blastn or tblastx for nucleotide blasts?
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8 weeks ago
braun_tube ▴ 30

When we have both a nucleotide query sequence and a nucleotide database is it best to use tblastx? I read that tblastx is superior because it helps account for wobble bases in codons, but in many publications I simply see people using blastn.

tblastx blastn blast • 350 views
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6 weeks ago
Yannick Wurm ★ 2.4k

Mensur makes many great points.

I'll add that it is important to explicitly consider the biology. A key question is:

Are your database sequences from the same species as your query sequence?

If yes - then BLASTN is great.

However, nucleotide sequences can diverge very rapidly across species. If your search is based on protein-coding genes, then consider that amino-acid sequence diverge less rapidly. In other words, very different DNA sequences can yield almost the same protein sequence. Thus if you are searching across species, you'll have more power to detect similarities if you search "in protein space", for example using TBLASTX. Even better if you can use a protein query (e.g., using BLASTX).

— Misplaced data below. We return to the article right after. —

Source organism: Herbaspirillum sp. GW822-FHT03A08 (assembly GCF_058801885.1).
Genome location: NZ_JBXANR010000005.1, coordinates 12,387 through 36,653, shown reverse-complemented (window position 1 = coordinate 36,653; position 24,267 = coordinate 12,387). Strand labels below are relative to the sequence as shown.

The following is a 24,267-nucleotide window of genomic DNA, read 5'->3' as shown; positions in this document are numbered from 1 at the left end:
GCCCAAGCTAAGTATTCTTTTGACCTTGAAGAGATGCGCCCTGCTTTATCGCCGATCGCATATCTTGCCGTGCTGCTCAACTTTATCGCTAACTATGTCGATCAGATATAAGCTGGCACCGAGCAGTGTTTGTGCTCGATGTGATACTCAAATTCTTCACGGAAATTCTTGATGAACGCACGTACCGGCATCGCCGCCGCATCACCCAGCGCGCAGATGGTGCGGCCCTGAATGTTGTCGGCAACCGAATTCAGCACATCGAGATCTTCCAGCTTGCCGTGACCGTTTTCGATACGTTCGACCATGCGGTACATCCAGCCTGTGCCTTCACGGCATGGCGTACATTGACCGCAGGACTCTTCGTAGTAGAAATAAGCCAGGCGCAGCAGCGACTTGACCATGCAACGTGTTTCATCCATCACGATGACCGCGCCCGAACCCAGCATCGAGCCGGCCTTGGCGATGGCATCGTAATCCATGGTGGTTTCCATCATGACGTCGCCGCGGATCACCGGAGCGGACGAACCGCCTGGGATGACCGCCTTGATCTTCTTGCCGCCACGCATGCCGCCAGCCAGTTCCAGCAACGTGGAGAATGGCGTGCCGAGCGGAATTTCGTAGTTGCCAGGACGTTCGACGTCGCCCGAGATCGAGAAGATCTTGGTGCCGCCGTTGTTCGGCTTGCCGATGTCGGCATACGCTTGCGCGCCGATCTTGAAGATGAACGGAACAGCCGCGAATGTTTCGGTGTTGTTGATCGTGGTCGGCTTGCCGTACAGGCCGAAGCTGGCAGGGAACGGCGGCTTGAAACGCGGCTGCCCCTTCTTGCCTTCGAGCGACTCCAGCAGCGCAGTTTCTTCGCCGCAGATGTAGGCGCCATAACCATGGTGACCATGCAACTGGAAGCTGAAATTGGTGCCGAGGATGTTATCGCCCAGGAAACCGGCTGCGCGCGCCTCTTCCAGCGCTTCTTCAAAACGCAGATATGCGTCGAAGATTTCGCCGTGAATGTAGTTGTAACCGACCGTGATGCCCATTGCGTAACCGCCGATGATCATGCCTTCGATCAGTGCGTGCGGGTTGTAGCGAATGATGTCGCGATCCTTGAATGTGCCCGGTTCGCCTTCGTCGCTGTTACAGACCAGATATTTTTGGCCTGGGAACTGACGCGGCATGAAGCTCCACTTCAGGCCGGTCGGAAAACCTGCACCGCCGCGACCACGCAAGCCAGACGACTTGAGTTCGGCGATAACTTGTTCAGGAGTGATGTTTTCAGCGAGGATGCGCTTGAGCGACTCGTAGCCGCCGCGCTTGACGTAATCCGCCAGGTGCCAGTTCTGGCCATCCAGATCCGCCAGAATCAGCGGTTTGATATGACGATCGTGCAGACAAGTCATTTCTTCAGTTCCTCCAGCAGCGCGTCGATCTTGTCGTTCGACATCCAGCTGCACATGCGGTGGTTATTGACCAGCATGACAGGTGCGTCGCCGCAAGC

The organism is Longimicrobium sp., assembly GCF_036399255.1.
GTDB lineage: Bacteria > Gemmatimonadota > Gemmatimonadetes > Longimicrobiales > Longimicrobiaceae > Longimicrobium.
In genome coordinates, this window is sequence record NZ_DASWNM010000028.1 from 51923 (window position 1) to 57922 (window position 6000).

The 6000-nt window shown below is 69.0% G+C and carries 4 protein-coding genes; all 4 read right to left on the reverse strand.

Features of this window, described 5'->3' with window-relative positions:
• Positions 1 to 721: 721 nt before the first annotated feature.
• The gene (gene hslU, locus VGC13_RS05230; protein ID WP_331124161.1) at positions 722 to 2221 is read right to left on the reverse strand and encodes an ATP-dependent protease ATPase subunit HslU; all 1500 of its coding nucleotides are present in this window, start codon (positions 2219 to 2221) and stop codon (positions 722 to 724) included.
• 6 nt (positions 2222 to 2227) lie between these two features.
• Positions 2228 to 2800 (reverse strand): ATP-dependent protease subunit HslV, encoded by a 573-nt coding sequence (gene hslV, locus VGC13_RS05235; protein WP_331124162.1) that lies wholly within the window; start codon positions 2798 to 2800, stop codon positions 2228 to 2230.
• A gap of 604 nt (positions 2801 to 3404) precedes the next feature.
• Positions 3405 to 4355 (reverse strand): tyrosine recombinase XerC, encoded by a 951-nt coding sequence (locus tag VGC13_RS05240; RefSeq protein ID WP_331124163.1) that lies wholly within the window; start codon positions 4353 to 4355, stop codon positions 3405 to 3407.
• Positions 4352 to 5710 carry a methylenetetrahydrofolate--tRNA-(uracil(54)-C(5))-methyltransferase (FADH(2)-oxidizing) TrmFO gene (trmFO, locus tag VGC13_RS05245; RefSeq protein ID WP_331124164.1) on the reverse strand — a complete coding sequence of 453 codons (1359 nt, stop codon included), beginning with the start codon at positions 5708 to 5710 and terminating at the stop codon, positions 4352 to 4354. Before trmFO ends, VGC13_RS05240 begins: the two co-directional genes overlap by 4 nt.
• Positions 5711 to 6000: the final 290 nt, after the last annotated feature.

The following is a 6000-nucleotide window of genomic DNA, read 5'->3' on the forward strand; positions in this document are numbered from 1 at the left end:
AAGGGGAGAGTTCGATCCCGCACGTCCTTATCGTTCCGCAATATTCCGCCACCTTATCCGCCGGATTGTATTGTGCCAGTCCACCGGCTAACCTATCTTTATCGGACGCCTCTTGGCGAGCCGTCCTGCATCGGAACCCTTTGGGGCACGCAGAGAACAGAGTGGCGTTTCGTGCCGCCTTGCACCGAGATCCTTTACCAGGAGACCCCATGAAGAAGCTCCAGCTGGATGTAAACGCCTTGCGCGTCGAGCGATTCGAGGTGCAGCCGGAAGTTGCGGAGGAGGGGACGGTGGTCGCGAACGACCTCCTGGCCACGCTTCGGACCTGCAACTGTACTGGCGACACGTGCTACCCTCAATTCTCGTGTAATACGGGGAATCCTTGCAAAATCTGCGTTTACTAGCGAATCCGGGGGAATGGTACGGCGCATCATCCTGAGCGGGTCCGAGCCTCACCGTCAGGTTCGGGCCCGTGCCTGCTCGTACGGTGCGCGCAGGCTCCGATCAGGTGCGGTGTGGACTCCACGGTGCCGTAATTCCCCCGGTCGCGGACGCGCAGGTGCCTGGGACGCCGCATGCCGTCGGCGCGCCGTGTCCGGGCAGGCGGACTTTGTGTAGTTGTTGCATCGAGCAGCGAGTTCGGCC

Yannick (FWIW, my lab makes SequenceServer, a tool that makes running and interpreting BLAST results easier and faster for biologists (it includes nice BLAST result overview graphics too).

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8 weeks ago
Mensur Dlakic ★ 15k

For general nucleotide searches, blastn is much faster and therefore preferred. In such searches usually there is no concept of coding or non-coding sequences, so wobble bases in codons do not enter the picture.

If you have only coding sequences in your dataset and similarly in the database, usually you will get more hits with tblastx, and not only because of wobble bases, but also because of codon degeneracy in general. This search, however, will be considerably slower because of double translation.

It may be a better idea to first translate both databases and use blastp. At the very least, translating your target database and using blastx should also be faster, assuming that the target database is larger of the two.

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